The importance of such Bitcoin phishing scams has increased due to the massive Twitter accounts hack spree on July 15th, 2020.
A couple of days ago, we covered a massive hack on Twitter that had taken over official accounts of various celebrities including but not limited to BillGates, Jeff Bezos and Elon Musk. Turns out though, beyond Twitter, there’s another dimension that hasn’t been exposed yet.
Reported by Area 1 Security, an email phishing campaign has been discovered in which the Bill & Melinda Gates Foundation is being impersonated with messages demanding Bitcoin being sent out. The messages closely resemble that of the Twitter hack with an attractive quick rich scheme offer.
To increase their chances of success, the malicious actors employed typosquatting technique and registered a domain nearly identical to the original domain of the foundation a few minutes before starting the campaign.
Spelled out as gatesfoundatloncom; the “l” after the “t” could indeed not be recognized unless someone looked very carefully.
Furthermore, the researchers state that “the attacker also set up an SPF record for the domain in order to ensure reliable delivery of their attack”. This may have led someone unsuspicious to fall for the scam.
Coming to the root problem, on the other hand, the domain was registered using Namecheap which brings us to a critical question, why can’t domain registrars do more to fight against typosquatting?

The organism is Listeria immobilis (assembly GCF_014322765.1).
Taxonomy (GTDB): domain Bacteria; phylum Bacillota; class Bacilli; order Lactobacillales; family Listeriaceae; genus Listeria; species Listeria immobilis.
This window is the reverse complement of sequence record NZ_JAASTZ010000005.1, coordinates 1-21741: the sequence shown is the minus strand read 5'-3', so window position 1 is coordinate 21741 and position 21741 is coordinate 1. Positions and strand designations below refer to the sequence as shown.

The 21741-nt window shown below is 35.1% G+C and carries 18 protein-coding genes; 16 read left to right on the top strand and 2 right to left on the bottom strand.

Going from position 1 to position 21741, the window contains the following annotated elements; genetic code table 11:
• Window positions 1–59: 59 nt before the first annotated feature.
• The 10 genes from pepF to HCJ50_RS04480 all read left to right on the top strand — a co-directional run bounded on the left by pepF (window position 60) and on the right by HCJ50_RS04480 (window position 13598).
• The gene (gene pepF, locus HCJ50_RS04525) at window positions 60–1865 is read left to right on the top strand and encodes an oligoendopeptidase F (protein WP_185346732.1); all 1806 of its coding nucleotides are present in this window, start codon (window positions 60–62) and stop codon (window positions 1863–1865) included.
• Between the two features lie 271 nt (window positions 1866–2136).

While the law may not require them to make all domain names comply with trademark regulations, they on their own initiative could lock access to any addresses that closely resemble distinctive brands or organizations such as the Gates Foundation in this case. In this way, legitimate firms can only purchase them solving a huge problem in the cybersecurity industry.
Good news, for now, is that at the time of publishing this article the malicious domain was offline. Moreover, a look at the scammer’s Bitcoin address (18XJzrgPqYhKKeR2j4vz6wPQorK3sN
To conclude, web users are advised to firstly never pay any amount whatsoever through an unofficial challenge as no reputable company or foundation demands so. Secondly, carefully assess any domain names before giving out your information – time-consuming – but pays in the long run. Lastly, if it sounds too good to be true – a cliche – it may indeed not be true.
Twitter Hack From July 15, 2020: